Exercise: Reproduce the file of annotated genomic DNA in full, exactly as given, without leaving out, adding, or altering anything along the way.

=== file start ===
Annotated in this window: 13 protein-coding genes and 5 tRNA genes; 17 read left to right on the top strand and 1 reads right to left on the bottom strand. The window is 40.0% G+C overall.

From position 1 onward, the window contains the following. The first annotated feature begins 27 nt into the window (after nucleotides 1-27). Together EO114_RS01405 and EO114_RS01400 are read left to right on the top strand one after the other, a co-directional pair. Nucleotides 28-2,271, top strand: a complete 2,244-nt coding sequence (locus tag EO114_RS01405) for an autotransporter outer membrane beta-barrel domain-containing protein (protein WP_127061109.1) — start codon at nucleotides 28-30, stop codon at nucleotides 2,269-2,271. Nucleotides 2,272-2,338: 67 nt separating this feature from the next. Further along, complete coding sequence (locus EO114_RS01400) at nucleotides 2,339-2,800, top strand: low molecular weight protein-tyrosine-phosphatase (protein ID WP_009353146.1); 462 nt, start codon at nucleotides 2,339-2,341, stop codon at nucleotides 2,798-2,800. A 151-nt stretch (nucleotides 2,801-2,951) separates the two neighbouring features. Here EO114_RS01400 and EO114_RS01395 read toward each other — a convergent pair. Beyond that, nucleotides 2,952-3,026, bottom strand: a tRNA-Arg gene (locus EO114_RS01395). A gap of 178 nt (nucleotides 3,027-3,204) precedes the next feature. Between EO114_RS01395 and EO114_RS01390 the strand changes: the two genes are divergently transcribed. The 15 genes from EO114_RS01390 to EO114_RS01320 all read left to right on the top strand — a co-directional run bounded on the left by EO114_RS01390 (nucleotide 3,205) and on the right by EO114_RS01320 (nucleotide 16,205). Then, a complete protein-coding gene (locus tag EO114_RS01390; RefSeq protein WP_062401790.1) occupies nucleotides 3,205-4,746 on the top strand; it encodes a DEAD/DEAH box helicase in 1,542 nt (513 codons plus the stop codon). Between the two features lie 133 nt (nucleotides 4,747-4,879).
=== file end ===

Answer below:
Annotated in this window: 13 protein-coding genes and 5 tRNA genes; 17 read left to right on the top strand and 1 reads right to left on the bottom strand. The window is 40.0% G+C overall.

From position 1 onward, the window contains the following. The first annotated feature begins 27 nt into the window (after nucleotides 1-27). Together EO114_RS01405 and EO114_RS01400 are read left to right on the top strand one after the other, a co-directional pair. Nucleotides 28-2,271, top strand: a complete 2,244-nt coding sequence (locus tag EO114_RS01405) for an autotransporter outer membrane beta-barrel domain-containing protein (protein WP_127061109.1) — start codon at nucleotides 28-30, stop codon at nucleotides 2,269-2,271. Nucleotides 2,272-2,338: 67 nt separating this feature from the next. Further along, complete coding sequence (locus EO114_RS01400) at nucleotides 2,339-2,800, top strand: low molecular weight protein-tyrosine-phosphatase (protein ID WP_009353146.1); 462 nt, start codon at nucleotides 2,339-2,341, stop codon at nucleotides 2,798-2,800. A 151-nt stretch (nucleotides 2,801-2,951) separates the two neighbouring features. Here EO114_RS01400 and EO114_RS01395 read toward each other — a convergent pair. Beyond that, nucleotides 2,952-3,026, bottom strand: a tRNA-Arg gene (locus EO114_RS01395). A gap of 178 nt (nucleotides 3,027-3,204) precedes the next feature. Between EO114_RS01395 and EO114_RS01390 the strand changes: the two genes are divergently transcribed. The 15 genes from EO114_RS01390 to EO114_RS01320 all read left to right on the top strand — a co-directional run bounded on the left by EO114_RS01390 (nucleotide 3,205) and on the right by EO114_RS01320 (nucleotide 16,205). Then, a complete protein-coding gene (locus tag EO114_RS01390; RefSeq protein WP_062401790.1) occupies nucleotides 3,205-4,746 on the top strand; it encodes a DEAD/DEAH box helicase in 1,542 nt (513 codons plus the stop codon). Between the two features lie 133 nt (nucleotides 4,747-4,879).